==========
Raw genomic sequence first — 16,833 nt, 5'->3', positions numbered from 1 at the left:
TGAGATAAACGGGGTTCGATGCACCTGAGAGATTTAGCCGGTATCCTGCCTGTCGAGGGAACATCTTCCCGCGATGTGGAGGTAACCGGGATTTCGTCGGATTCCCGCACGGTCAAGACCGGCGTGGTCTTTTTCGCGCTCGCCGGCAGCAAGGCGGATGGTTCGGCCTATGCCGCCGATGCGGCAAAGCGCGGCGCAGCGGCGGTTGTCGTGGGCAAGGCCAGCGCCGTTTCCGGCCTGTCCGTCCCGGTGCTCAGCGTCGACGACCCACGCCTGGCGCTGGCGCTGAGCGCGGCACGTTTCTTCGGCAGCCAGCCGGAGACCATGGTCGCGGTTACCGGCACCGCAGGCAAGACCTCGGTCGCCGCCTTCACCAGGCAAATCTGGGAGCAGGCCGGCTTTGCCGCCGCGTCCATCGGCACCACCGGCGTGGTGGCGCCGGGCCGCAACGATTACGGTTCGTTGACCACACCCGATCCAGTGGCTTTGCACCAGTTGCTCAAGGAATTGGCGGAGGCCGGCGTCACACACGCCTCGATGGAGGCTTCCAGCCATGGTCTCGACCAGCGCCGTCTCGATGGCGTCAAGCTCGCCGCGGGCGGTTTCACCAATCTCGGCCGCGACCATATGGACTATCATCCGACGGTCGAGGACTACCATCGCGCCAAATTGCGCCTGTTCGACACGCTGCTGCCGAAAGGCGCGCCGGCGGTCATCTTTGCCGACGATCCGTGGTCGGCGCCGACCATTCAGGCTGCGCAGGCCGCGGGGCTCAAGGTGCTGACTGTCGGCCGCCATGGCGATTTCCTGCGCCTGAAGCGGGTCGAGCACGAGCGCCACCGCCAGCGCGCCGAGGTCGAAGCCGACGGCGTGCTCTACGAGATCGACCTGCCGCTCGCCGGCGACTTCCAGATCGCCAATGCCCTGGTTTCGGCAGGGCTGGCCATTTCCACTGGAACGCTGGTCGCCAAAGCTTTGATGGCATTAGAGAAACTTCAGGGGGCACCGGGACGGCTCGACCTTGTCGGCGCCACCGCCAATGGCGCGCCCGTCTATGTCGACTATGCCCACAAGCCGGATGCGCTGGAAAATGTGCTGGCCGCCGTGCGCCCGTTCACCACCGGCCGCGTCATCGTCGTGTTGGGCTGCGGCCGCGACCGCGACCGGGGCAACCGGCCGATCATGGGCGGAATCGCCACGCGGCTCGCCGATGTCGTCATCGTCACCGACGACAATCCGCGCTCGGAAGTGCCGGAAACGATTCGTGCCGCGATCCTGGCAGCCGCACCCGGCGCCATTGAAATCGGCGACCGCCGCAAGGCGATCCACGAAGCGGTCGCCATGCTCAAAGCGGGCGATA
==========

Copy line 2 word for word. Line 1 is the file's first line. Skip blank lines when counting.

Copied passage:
TGAGATAAACGGGGTTCGATGCACCTGAGAGATTTAGCCGGTATCCTGCCTGTCGAGGGAACATCTTCCCGCGATGTGGAGGTAACCGGGATTTCGTCGGATTCCCGCACGGTCAAGACCGGCGTGGTCTTTTTCGCGCTCGCCGGCAGCAAGGCGGATGGTTCGGCCTATGCCGCCGATGCGGCAAAGCGCGGCGCAGCGGCGGTTGTCGTGGGCAAGGCCAGCGCCGTTTCCGGCCTGTCCGTCCCGGTGCTCAGCGTCGACGACCCACGCCTGGCGCTGGCGCTGAGCGCGGCACGTTTCTTCGGCAGCCAGCCGGAGACCATGGTCGCGGTTACCGGCACCGCAGGCAAGACCTCGGTCGCCGCCTTCACCAGGCAAATCTGGGAGCAGGCCGGCTTTGCCGCCGCGTCCATCGGCACCACCGGCGTGGTGGCGCCGGGCCGCAACGATTACGGTTCGTTGACCACACCCGATCCAGTGGCTTTGCACCAGTTGCTCAAGGAATTGGCGGAGGCCGGCGTCACACACGCCTCGATGGAGGCTTCCAGCCATGGTCTCGACCAGCGCCGTCTCGATGGCGTCAAGCTCGCCGCGGGCGGTTTCACCAATCTCGGCCGCGACCATATGGACTATCATCCGACGGTCGAGGACTACCATCGCGCCAAATTGCGCCTGTTCGACACGCTGCTGCCGAAAGGCGCGCCGGCGGTCATCTTTGCCGACGATCCGTGGTCGGCGCCGACCATTCAGGCTGCGCAGGCCGCGGGGCTCAAGGTGCTGACTGTCGGCCGCCATGGCGATTTCCTGCGCCTGAAGCGGGTCGAGCACGAGCGCCACCGCCAGCGCGCCGAGGTCGAAGCCGACGGCGTGCTCTACGAGATCGACCTGCCGCTCGCCGGCGACTTCCAGATCGCCAATGCCCTGGTTTCGGCAGGGCTGGCCATTTCCACTGGAACGCTGGTCGCCAAAGCTTTGATGGCATTAGAGAAACTTCAGGGGGCACCGGGACGGCTCGACCTTGTCGGCGCCACCGCCAATGGCGCGCCCGTCTATGTCGACTATGCCCACAAGCCGGATGCGCTGGAAAATGTGCTGGCCGCCGTGCGCCCGTTCACCACCGGCCGCGTCATCGTCGTGTTGGGCTGCGGCCGCGACCGCGACCGGGGCAACCGGCCGATCATGGGCGGAATCGCCACGCGGCTCGCCGATGTCGTCATCGTCACCGACGACAATCCGCGCTCGGAAGTGCCGGAAACGATTCGTGCCGCGATCCTGGCAGCCGCACCCGGCGCCATTGAAATCGGCGACCGCCGCAAGGCGATCCACGAAGCGGTCGCCATGCTCAAAGCGGGCGATA